Americans’ cost of living fell relative to their earnings on average in 2016. Even though inflation ticked slightly upward, average wages grew faster. The Consumer Price Index, which measures price changes in goods and services, rose 1.7 percent. That was still low in historical terms but the second highest annual increase in the past five years. But the 2.9 percent increase in average wages was the largest wage gain over that five-year period.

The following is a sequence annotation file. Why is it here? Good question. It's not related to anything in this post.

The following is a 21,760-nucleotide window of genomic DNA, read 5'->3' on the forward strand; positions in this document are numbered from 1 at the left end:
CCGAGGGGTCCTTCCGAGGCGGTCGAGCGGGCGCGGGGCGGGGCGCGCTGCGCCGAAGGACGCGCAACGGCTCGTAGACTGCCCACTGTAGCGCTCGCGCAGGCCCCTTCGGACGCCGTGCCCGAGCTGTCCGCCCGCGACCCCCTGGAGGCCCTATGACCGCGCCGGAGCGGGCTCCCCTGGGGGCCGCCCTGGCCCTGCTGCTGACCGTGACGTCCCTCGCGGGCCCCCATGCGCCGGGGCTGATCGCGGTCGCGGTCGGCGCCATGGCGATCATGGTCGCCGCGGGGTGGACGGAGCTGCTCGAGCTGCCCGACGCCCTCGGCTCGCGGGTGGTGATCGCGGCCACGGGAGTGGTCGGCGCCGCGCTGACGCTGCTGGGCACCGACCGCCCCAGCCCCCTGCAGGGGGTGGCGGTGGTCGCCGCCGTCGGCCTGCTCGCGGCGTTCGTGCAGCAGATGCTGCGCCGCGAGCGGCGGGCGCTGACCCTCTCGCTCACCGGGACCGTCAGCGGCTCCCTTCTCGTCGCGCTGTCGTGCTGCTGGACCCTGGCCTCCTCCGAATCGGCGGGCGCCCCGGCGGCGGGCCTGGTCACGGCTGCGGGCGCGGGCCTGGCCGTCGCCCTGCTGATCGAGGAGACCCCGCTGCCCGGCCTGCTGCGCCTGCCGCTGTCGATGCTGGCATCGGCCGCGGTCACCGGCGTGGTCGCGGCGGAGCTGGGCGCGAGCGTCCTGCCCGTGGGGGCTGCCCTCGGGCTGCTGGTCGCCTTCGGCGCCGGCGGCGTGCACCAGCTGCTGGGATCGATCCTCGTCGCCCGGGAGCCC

Cost of Living
With energy prices and a strong dollar keeping inflation low, the average American’s cost of living did not rise in 2015 and in fact fell relative to wages. As this research brief shows, however, some Americans are spending large amounts on services such as education and health care and have seen their cost of living continue to rise.
Economic Education Bulletin
Vol. XXIX, no. 11 | November, 1989
by the Editorial Staff